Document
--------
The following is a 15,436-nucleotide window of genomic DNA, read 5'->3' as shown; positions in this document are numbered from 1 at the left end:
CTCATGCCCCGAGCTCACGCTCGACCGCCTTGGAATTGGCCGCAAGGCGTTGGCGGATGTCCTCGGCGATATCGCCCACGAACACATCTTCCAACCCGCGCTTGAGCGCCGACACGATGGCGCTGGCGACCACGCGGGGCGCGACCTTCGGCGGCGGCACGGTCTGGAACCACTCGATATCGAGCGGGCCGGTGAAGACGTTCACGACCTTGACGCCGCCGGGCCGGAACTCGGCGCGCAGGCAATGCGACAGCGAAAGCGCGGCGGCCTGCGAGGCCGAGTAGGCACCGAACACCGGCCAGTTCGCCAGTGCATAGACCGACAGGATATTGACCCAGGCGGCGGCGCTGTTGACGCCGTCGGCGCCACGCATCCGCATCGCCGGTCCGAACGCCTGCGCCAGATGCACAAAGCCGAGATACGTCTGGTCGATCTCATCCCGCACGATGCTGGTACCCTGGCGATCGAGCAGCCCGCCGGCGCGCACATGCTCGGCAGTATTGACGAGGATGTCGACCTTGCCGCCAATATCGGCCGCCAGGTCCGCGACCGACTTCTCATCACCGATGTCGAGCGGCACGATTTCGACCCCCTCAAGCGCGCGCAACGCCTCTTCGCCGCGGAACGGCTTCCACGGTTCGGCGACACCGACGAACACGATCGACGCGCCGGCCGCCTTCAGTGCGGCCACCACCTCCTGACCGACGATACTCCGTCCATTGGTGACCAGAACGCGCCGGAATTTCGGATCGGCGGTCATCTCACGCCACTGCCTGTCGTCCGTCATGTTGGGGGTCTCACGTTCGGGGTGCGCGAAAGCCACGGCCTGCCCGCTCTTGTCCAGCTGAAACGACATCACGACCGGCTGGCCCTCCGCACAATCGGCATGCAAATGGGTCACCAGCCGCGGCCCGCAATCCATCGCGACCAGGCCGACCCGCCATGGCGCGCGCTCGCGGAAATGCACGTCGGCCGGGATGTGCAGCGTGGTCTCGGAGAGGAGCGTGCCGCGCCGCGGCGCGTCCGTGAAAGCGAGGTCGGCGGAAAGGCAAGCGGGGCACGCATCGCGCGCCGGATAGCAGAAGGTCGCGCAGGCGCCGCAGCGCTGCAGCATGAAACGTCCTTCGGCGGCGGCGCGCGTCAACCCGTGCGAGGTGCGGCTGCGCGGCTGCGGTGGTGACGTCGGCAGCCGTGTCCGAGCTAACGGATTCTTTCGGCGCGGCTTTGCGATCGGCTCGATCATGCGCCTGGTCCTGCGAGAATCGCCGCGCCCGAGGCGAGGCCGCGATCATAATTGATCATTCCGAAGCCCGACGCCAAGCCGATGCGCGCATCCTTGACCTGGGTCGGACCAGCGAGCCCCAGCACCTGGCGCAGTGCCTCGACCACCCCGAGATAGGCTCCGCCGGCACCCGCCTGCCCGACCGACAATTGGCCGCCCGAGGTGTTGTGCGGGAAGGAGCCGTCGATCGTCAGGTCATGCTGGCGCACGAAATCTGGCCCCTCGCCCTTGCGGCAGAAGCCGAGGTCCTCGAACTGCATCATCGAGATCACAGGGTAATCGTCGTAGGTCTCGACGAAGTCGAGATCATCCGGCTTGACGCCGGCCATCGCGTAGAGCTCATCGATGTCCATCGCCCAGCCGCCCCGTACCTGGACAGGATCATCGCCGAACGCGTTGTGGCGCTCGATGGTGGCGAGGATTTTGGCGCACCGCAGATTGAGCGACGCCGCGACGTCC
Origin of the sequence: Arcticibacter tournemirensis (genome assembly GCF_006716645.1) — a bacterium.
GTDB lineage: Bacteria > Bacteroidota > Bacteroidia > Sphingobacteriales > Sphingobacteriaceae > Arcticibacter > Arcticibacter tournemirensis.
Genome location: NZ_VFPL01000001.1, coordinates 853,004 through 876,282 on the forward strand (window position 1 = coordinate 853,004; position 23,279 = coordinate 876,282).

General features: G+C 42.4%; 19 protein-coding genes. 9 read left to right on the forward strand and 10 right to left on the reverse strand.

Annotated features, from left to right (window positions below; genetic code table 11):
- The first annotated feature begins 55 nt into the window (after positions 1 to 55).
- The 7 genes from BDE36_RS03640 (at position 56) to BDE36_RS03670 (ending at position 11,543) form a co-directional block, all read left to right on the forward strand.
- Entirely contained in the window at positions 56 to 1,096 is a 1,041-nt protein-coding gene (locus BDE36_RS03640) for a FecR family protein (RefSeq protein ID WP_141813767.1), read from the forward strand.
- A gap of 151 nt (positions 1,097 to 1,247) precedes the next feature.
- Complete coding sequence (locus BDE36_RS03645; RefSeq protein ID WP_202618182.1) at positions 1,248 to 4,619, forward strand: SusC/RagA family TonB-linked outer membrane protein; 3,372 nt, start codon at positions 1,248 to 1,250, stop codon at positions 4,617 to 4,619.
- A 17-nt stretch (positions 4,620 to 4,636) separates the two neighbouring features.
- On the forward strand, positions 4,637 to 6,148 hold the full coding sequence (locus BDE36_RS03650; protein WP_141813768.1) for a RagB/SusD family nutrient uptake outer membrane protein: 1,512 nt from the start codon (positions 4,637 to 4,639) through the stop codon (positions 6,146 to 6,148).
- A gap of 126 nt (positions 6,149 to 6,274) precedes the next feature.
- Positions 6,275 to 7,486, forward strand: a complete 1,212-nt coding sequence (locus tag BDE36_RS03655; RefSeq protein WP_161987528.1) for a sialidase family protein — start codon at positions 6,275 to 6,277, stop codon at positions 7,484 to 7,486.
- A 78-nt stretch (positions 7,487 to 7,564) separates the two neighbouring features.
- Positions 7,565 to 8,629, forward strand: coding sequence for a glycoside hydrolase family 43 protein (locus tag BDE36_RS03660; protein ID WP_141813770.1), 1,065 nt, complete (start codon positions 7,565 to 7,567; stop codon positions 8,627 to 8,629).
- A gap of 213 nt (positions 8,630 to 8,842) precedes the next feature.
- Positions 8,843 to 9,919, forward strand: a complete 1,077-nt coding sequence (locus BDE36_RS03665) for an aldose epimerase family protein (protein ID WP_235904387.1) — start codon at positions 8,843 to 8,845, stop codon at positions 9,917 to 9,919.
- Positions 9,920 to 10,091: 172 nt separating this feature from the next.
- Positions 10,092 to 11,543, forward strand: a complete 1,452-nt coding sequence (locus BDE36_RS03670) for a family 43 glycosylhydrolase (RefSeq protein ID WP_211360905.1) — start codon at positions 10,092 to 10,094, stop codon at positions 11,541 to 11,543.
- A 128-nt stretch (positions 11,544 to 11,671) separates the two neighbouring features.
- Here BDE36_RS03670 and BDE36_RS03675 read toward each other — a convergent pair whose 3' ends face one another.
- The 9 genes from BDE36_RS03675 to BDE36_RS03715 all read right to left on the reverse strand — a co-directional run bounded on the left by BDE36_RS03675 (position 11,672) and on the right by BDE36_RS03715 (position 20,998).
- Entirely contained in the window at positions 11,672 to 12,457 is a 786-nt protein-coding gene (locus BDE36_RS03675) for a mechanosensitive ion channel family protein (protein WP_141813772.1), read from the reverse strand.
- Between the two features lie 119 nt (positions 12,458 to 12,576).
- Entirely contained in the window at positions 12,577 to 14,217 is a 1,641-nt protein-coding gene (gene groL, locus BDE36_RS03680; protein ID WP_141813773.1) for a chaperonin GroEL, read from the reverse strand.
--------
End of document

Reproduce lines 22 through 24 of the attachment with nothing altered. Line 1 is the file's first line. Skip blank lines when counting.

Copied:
- Positions 10,092 to 11,543, forward strand: a complete 1,452-nt coding sequence (locus BDE36_RS03670) for a family 43 glycosylhydrolase (RefSeq protein ID WP_211360905.1) — start codon at positions 10,092 to 10,094, stop codon at positions 11,541 to 11,543.
- A 128-nt stretch (positions 11,544 to 11,671) separates the two neighbouring features.
- Here BDE36_RS03670 and BDE36_RS03675 read toward each other — a convergent pair whose 3' ends face one another.